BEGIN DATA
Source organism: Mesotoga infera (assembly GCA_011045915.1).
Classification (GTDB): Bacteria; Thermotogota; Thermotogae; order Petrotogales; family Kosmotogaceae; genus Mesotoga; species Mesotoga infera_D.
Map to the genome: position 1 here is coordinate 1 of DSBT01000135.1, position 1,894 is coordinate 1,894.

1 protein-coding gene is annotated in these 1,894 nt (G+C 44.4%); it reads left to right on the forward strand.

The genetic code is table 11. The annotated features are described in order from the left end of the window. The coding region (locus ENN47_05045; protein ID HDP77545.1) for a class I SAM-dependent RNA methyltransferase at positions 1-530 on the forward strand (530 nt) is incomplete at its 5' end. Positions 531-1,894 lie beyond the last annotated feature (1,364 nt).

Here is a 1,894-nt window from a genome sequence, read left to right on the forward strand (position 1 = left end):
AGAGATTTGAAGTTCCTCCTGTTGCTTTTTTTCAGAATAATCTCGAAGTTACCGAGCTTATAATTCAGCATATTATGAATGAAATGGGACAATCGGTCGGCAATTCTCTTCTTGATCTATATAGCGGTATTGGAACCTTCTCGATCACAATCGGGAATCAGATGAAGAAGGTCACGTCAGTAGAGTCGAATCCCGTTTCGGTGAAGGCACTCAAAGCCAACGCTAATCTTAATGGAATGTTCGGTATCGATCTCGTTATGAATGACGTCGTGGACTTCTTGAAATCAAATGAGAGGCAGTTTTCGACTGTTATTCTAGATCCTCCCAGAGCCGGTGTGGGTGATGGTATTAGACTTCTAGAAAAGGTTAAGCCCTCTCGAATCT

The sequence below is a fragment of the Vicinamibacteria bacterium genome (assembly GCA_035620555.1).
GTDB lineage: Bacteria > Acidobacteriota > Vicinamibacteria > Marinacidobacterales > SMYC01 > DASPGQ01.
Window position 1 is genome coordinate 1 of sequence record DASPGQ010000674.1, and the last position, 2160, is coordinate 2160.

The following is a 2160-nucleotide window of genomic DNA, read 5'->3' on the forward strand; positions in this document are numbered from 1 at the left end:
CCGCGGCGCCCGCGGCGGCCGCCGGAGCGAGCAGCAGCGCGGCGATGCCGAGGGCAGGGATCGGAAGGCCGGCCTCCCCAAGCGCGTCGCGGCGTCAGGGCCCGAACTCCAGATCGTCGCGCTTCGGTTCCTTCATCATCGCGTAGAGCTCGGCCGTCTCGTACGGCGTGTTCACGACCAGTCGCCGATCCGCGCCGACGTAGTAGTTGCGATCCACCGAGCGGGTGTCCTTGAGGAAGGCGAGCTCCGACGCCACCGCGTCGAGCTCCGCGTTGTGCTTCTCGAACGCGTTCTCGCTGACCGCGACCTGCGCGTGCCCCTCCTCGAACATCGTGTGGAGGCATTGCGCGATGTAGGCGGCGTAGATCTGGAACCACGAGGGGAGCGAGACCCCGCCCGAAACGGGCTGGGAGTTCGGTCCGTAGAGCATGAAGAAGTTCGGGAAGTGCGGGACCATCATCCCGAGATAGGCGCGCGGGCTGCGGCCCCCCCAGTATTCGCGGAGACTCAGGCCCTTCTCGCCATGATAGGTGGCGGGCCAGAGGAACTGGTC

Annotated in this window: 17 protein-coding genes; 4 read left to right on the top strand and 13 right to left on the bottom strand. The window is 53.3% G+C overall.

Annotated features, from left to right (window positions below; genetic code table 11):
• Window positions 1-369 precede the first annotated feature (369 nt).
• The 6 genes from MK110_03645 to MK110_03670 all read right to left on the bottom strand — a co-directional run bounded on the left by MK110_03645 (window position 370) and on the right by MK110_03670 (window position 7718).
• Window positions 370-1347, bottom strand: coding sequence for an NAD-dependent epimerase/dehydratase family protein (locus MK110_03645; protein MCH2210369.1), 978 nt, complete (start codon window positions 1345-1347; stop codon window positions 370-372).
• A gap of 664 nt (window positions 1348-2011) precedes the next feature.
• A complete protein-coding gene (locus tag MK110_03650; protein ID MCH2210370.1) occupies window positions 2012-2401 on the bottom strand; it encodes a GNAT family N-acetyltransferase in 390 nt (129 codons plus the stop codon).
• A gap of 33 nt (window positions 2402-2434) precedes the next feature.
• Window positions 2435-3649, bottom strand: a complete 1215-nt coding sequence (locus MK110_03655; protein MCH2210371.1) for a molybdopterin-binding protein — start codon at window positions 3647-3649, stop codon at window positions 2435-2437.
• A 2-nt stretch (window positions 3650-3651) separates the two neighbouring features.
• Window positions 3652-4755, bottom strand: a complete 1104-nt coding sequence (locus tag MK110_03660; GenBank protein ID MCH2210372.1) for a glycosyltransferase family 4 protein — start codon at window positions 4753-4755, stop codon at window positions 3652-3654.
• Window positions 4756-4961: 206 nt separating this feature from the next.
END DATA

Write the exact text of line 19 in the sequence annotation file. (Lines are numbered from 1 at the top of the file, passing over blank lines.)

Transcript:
• A complete protein-coding gene (locus tag MK110_03650; protein ID MCH2210370.1) occupies window positions 2012-2401 on the bottom strand; it encodes a GNAT family N-acetyltransferase in 390 nt (129 codons plus the stop codon).